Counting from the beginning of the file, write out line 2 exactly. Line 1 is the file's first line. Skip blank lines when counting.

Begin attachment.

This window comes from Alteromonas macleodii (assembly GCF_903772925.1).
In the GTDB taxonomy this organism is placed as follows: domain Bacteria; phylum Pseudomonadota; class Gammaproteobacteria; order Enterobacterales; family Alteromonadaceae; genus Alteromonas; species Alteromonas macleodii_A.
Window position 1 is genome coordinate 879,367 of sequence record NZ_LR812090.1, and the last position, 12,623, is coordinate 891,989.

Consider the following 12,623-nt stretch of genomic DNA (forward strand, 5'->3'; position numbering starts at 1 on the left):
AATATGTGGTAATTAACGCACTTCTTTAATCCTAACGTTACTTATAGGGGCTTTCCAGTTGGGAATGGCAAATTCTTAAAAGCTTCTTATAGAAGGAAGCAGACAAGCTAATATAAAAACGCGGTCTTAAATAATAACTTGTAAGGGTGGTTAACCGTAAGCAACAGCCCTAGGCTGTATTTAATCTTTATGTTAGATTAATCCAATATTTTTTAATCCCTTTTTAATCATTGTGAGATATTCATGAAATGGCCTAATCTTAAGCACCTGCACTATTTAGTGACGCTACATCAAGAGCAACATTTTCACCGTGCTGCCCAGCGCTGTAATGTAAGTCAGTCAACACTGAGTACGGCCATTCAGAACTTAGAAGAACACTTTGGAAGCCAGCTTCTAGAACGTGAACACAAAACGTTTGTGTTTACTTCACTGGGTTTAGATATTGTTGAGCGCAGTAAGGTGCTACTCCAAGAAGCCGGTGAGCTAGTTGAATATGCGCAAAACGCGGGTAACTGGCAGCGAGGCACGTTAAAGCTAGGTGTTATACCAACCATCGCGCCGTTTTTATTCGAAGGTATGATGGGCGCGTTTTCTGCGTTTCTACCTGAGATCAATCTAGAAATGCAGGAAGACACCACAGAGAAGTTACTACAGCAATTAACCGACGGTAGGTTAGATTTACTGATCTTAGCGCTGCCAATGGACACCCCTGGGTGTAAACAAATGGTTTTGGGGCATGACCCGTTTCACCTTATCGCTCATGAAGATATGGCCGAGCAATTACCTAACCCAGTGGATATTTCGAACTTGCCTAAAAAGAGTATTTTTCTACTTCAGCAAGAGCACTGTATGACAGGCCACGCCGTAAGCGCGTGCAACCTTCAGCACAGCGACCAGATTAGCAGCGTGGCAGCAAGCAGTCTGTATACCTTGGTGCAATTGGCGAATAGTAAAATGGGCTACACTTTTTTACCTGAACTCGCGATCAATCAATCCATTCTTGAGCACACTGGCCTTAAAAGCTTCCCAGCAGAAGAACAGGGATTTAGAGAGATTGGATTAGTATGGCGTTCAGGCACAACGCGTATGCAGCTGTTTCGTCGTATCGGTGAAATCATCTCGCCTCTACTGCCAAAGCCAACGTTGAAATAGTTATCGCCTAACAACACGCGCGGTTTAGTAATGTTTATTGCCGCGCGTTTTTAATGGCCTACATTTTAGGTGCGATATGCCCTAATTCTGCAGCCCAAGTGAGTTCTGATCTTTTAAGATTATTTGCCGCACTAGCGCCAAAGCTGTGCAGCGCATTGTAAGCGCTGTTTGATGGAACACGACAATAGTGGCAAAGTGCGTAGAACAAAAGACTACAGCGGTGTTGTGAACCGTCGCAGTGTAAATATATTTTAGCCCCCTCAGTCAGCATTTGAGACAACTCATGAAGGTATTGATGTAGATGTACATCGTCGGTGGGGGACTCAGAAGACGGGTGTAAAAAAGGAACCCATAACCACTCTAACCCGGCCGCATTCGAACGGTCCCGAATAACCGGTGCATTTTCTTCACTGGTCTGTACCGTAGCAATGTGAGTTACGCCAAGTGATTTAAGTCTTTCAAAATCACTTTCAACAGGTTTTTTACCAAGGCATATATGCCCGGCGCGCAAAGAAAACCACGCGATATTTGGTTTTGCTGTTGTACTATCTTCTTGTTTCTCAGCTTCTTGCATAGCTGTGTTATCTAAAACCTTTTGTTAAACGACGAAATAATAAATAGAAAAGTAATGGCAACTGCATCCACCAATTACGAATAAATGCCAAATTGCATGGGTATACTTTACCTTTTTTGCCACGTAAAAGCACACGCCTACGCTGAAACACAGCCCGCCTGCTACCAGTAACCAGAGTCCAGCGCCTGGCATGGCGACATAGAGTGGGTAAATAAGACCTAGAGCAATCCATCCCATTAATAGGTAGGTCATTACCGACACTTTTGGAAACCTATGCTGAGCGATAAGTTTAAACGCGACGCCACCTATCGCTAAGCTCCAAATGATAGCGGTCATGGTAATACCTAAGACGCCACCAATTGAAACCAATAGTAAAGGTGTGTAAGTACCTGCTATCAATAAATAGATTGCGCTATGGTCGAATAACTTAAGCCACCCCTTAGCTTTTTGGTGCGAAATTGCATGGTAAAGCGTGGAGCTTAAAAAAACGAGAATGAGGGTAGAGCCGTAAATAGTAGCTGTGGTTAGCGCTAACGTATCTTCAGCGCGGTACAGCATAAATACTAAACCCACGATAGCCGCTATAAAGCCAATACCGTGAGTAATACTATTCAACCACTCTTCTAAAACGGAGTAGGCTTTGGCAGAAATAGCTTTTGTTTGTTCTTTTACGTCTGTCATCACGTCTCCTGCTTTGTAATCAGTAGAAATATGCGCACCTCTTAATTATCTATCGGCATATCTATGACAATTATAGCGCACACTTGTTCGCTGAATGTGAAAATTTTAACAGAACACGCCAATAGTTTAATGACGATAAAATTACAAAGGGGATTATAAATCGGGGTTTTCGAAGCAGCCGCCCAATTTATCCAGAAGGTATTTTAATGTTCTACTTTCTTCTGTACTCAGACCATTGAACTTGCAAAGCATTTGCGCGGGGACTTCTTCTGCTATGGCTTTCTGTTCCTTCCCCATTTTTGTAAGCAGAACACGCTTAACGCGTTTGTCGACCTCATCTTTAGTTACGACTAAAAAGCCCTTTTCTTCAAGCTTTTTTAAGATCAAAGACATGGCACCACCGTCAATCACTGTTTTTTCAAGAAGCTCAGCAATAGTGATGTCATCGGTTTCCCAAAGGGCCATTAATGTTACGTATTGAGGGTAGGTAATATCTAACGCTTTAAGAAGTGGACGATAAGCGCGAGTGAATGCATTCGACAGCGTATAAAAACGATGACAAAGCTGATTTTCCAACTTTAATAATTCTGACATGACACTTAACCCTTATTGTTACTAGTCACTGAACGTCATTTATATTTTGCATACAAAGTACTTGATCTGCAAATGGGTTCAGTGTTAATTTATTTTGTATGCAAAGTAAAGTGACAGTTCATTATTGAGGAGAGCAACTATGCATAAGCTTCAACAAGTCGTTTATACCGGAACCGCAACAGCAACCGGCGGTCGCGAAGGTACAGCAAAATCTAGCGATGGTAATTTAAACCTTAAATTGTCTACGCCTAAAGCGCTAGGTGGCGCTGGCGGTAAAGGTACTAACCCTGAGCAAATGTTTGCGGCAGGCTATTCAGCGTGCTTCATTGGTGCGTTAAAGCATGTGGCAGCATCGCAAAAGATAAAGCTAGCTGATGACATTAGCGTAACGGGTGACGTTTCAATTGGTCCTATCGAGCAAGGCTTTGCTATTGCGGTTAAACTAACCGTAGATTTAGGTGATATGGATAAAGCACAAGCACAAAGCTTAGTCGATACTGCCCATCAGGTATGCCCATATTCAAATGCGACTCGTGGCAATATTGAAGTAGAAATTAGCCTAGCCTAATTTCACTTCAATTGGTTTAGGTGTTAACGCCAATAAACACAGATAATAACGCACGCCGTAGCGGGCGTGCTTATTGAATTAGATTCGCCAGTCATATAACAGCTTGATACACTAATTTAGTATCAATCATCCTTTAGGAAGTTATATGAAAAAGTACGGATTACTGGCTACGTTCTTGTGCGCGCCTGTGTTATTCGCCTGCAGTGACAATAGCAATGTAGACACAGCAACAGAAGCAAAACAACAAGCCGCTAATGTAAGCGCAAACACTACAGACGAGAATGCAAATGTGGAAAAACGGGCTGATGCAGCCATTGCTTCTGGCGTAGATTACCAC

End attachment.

In the GTDB taxonomy this organism is placed as follows: domain Bacteria; phylum Pseudomonadota; class Gammaproteobacteria; order Enterobacterales; family Alteromonadaceae; genus Alteromonas; species Alteromonas macleodii_A.